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From 3D glasses to her first broadcast, Queen Elizabeth and technology throughout the years


It's been 96 years of innovation (Picture: Getty Images/PA)

It’s been 96 years of innovation (Picture: Getty Images/PA)

From 3D speeches and Paddington Bear sketches to her first tweet and passion for photography, here’s a look back at Elizabeth II’s love of technology over her 70-year reign.

Whether it was innovative air travel like with Concorde in 1977, or the latest way to communicate via a thing called an email, or even a video call and a tweet, Queen Elizabeth always occupied a front row seat when it comes to the history of tech innovation.

She saw extraordinary change in tech throughout her reign, so here’s a look at the Queen Elizabeth’s biggest tech moments throughout the years.

Her first public broadcasts,1940

Princesses Elizabeth and Margaret making a broadcast to the children during World War II (Picture: Topical Press Agency/Getty Images)

Back in October 1940, at the height of the Blitz, the then 14-year-old Princess Elizabeth delivered her first morale-boosting speech from Windsor. It was broadcast on the radio during BBC’s Children’s Hour radio, to reassure children being evacuated from London, who would be ‘separated from loved ones’.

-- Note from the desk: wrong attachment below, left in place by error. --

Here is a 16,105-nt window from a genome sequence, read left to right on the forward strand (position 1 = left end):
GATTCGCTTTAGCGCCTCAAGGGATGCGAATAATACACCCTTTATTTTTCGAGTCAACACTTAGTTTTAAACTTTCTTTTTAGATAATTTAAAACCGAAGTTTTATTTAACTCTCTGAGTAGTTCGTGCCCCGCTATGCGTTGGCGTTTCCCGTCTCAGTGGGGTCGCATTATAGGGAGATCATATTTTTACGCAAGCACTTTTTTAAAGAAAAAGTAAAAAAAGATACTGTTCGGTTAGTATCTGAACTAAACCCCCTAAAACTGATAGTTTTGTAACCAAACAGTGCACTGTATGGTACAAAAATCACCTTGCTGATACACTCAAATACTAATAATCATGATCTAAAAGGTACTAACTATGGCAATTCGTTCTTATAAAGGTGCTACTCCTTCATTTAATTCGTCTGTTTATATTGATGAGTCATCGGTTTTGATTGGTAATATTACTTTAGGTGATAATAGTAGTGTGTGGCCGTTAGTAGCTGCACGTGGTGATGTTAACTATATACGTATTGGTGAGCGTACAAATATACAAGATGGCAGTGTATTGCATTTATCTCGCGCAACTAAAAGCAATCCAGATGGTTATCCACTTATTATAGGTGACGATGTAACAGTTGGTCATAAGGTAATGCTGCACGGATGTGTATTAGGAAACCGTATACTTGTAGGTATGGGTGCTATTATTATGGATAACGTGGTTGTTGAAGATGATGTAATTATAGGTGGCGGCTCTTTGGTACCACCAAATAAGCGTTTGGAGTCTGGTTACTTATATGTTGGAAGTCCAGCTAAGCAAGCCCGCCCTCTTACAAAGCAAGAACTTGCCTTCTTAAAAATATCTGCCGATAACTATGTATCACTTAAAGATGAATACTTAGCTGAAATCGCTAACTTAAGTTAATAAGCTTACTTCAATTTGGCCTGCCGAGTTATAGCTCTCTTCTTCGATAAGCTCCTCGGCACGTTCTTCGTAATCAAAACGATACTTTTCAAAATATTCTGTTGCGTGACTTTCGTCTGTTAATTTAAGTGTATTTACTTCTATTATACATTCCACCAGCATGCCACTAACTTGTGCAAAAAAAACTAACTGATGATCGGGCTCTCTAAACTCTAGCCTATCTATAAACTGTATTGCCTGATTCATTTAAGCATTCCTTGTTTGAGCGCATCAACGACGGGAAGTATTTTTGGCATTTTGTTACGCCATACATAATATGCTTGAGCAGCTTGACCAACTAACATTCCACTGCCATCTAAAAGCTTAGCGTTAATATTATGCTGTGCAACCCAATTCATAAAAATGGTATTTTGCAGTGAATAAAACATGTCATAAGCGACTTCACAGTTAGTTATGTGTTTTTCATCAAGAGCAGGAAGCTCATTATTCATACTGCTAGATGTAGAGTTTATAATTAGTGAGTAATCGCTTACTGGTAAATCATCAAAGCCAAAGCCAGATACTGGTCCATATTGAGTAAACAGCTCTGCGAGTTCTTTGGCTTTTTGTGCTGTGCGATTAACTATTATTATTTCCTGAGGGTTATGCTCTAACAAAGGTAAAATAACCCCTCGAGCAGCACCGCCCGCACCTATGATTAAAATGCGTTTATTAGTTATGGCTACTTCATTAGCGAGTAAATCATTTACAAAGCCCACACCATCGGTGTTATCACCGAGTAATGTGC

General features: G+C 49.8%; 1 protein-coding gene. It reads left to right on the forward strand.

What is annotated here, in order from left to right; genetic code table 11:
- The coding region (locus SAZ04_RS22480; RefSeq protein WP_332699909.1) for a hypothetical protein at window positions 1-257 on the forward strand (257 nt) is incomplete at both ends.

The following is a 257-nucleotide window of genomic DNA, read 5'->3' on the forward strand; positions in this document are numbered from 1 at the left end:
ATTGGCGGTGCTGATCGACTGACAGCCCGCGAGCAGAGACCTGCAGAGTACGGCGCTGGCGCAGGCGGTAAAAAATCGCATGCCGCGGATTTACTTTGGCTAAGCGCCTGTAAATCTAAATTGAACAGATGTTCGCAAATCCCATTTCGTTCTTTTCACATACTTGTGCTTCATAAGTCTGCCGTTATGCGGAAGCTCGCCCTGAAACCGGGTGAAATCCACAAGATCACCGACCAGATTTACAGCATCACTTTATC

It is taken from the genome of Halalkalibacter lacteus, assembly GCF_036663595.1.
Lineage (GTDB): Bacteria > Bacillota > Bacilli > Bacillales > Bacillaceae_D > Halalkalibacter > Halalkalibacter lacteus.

Following that, her decision to televise her coronation in 1953, against the strong advice of Churchill, was a major TV event, and one that also triggered a rush purchase of TV sets (and rentals) across Britain.

By 1957, the Queen delivers the first televised annual Christmas address in black and white, making history in the process. ‘I very much hope that this new medium will make my Christmas message more personal and direct’, she said of this broadcast landmark.

The first long-distance call in the UK,1958

A good line (Picture: Getty Images)

According to the Telephone museum, Queen Elizabeth II made the first ever direct-dial long-distance call made in the UK.

Otherwise known as a subscriber trunk call, it was made from the Central Telephone Exchange in Bristol, to the Lord Provost of Edinburgh, 300 miles away, and marked a major milestone in telecommunications history. ‘This is the Queen speaking from Bristol. Good afternoon, my Lord Provost,’ she said.

Her cameras, from 1960

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Queen Elizabeth’s love for photography was clear throughout her life (Picture: Tim Graham Photo Library via Getty Images)

Despite being one of the most photographed people on the planet, the Queen had a penchant for looking down the lens to capture her own subjects.

It started with the Box Brownie her father gave her before World War II, and …read more

Source:: Metro

      

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